37. Quentin Skinner (1992). Machiavelli. In , Great Political Thinkers. Oxford University Press.
    Niccolò Machiavelli taught that political leaders must be prepared to do evil deeds in order to ensure the general good of the state, and ever since his name has signified duplicity and immorality. But is his sinister reputation deserved? To answer this question, Quentin Skinner focuses on three of Machiavelli’s major works- The Prince , Discourses , and The History of Florence . His analyses and distillation of these texts provide an introduction of exemplary clarity to Machiavelli’s doctrines.
     
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  38. Quentin Skinner (1991). Who Are 'We'? Ambiguities of the Modern Self. Inquiry 34 (2):133 – 153.
    This paper concentrates on three connected features of Taylor's argument. I begin by considering his historical sections on the formation of the modern identity, raising some doubts about the focus of his discussion and offering some specific criticisms in the case of Locke and Rousseau. Next I examine Taylor's list of the moral imperatives allegedly felt with particular force in the contemporary world. I question the extent to which the values listed by Taylor are genuinely shared, and point to a (...)
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  39. Gisela Bock, Quentin Skinner & Maurizio Viroli (eds.) (1990). Machiavelli and Republicanism. Cambridge University Press.
    This highly acclaimed volume brings together some of the world's foremost historians of ideas to consider Machiavelli's political thought in the larger context of the European republican tradition, and the image of Machiavelli held by other republicans. An international team of scholars from a variety of disciplinary backgrounds (notably law, philosophy, history and the history of political thought) explore both the immediate Florentine context in which Machiavelli wrote, and the republican legacy to which he contributed.
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  40. Quentin Skinner (1990). Machiavelli and the Pre-Humanist Idea of Freedom. In Gisela Bock, Quentin Skinner & Maurizio Viroli (eds.), Machiavelli and Republicanism. Cambridge University Press.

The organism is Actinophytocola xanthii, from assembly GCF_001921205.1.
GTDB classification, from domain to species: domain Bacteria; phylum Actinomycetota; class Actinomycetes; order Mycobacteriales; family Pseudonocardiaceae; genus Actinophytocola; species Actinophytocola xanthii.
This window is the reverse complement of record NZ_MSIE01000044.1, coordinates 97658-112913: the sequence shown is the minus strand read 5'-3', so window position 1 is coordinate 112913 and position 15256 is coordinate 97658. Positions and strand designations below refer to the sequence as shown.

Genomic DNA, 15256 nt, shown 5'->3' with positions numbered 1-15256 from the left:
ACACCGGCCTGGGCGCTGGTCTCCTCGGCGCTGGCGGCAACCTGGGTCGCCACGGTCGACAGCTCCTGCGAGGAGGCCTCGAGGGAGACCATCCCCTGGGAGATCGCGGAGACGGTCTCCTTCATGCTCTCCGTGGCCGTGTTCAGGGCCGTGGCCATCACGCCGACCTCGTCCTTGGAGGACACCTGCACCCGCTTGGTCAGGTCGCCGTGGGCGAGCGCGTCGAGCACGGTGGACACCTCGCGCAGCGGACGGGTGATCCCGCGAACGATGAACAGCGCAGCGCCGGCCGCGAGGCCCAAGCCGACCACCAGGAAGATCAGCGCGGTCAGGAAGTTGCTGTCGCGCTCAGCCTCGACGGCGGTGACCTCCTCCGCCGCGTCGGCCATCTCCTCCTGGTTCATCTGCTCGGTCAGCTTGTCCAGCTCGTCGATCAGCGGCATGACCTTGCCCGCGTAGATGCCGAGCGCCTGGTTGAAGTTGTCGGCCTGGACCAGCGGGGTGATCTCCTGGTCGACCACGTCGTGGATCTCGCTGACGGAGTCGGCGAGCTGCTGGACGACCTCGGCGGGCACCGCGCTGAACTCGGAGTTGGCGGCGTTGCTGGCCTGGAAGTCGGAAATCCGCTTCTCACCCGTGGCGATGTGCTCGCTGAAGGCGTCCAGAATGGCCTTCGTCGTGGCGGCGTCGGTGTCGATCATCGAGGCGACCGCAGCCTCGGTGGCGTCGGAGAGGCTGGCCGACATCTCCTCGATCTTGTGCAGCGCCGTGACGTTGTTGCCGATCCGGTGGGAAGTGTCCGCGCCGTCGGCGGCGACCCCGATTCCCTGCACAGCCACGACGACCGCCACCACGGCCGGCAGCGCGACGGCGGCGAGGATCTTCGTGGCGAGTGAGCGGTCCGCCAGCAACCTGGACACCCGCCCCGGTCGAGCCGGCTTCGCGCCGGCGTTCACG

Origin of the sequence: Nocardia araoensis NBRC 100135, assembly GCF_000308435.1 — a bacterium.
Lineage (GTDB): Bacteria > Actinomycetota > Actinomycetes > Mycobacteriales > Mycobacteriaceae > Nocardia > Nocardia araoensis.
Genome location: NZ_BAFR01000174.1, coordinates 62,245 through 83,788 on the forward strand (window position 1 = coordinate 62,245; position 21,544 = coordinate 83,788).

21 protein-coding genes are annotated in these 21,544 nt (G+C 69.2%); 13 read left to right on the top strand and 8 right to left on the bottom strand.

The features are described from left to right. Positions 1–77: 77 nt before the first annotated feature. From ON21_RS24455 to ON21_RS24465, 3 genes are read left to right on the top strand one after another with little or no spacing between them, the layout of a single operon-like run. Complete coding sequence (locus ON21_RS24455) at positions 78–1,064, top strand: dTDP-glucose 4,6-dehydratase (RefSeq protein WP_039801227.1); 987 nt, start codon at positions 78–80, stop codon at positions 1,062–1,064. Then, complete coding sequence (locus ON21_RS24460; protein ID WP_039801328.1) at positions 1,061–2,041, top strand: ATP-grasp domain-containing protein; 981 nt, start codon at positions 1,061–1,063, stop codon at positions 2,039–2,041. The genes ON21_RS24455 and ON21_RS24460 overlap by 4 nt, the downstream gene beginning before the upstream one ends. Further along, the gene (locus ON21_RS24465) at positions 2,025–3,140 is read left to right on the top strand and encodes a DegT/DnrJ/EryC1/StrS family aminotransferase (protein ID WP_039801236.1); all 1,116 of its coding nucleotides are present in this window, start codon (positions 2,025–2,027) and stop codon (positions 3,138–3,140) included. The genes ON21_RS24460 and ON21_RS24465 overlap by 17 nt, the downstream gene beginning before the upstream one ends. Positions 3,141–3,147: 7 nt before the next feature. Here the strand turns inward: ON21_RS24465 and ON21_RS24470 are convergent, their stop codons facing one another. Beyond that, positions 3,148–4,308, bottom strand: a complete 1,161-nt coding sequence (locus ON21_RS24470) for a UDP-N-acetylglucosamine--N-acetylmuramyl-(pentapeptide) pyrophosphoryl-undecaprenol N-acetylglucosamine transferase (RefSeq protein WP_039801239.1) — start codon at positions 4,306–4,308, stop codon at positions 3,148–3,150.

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  41. Quentin Skinner (1990). Machiavelli's Discorsi and the Pre-Humanist Origins of Republican Ideas. In Gisela Bock, Quentin Skinner & Maurizio Viroli (eds.), Machiavelli and Republicanism. Cambridge University Press. 121--141.
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  42. Quentin Skinner (1990). Thomas Hobbes: Rhetoric and the Construction of Morality. Proceedings of the British Academy 76:1-61.
     
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  43. Quentin Skinner (1990). The Republican Ideal of Political Liberty. In Gisela Bock, Quentin Skinner & Maurizio Viroli (eds.), Machiavelli and Republicanism. Cambridge University Press. 293--309.
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  44. Charles B. Schmitt, Quentin Skinner & Eckhard Kessler (eds.) (1988). The Cambridge History of Renaissance Philosophy. Cambridge University Press.
    The Cambridge History of Renaissance Philosophy offers a balanced and comprehensive account of philosophical thought from the middle of the fourteenth century to the emergence of modern philosophy at the turn of the seventeenth century. The Renaissance has attracted intense scholarly attention for over a century, but in the beginning the philosophy of the period was relatively neglected and this is the first volume in English to synthesize for a wider readership the substantial and sophisticated research now available. The volume (...)
     
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  45. Quentin Skinner (1988). Analysis of Political Thought and Action. In James Tully (ed.), Meaning and Context: Quentin Skinner and His Critics. Polity Press. 117.
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  46. Quentin Skinner (1988). A Reply to My Critics. In James Tully (ed.), Meaning and Context: Quentin Skinner and His Critics. Polity Press. 234.
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  47. Quentin Skinner (1988). Political Philosophy. In Charles B. Schmitt, Quentin Skinner & Eckhard Kessler (eds.), The Cambridge History of Renaissance Philosophy. Cambridge University Press. 389--452.
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  48. Quentin Skinner (1988). Quentin Skinner on Interpretation'. In James Tully (ed.), Meaning and Context: Quentin Skinner and His Critics. Polity Press. 29--133.
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  49. Quentin Skinner (1986). Ambrogio Lorenzetti: The Artist as Political Philosopher. Proceedings of the British Academy 72:1-56.
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  50. Quentin Skinner (1985). Introduction to The Return of Grand Theory in the Human Sciences. In , The Return of Grand Theory in the Human Sciences. Cambridge University Press.